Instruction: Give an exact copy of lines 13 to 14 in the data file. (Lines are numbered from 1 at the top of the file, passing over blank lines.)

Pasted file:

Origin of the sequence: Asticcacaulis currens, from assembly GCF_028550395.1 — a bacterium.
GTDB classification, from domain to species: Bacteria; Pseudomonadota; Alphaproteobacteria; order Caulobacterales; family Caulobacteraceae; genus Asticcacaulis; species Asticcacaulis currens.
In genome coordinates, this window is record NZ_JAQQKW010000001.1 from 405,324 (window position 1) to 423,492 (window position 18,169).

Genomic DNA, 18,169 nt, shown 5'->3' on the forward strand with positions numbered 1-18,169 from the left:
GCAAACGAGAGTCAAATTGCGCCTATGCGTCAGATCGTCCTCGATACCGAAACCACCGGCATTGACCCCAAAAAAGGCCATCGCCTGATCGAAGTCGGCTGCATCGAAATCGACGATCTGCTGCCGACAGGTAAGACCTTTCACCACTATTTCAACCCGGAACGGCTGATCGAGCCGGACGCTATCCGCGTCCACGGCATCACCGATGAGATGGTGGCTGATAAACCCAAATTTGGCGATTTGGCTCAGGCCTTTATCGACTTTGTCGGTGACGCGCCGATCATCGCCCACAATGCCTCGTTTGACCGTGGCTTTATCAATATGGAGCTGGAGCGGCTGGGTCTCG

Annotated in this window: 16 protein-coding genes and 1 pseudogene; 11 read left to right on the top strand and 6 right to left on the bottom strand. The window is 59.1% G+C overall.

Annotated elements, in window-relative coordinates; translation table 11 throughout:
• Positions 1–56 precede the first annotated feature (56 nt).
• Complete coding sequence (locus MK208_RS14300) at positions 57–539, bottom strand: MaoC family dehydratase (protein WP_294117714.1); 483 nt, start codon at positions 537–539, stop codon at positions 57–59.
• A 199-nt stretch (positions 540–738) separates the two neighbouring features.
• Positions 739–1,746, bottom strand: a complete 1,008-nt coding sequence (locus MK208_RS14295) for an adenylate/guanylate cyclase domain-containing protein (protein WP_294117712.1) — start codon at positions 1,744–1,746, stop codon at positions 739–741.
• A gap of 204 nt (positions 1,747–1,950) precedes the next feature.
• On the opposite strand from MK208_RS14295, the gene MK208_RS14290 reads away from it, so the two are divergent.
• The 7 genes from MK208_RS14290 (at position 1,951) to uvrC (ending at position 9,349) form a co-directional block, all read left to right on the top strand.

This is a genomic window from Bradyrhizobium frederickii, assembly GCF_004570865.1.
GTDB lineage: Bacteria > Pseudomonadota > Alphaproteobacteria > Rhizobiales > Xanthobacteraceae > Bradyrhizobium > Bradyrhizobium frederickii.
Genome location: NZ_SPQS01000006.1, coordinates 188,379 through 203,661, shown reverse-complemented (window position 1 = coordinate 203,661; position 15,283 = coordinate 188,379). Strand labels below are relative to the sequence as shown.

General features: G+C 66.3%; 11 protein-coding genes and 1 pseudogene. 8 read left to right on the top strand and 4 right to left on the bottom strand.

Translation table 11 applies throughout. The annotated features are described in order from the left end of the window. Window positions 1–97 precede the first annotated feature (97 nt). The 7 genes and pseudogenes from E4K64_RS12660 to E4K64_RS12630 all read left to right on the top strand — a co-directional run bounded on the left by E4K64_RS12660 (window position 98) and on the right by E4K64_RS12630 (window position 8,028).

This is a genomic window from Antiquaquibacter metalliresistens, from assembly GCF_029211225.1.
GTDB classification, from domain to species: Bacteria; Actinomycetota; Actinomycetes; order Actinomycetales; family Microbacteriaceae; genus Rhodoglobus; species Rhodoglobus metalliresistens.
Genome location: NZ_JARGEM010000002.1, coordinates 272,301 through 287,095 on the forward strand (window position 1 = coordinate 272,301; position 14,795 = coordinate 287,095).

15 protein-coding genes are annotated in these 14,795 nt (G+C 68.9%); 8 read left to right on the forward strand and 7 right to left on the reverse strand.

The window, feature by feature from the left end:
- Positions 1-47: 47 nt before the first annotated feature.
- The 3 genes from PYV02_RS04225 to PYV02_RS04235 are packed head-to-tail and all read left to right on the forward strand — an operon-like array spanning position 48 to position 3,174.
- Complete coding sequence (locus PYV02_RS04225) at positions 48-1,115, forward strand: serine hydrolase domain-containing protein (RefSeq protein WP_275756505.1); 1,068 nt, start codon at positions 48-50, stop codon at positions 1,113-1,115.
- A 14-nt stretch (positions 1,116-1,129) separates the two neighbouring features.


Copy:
• On the opposite strand from MK208_RS14295, the gene MK208_RS14290 reads away from it, so the two are divergent.
• The 7 genes from MK208_RS14290 (at position 1,951) to uvrC (ending at position 9,349) form a co-directional block, all read left to right on the top strand.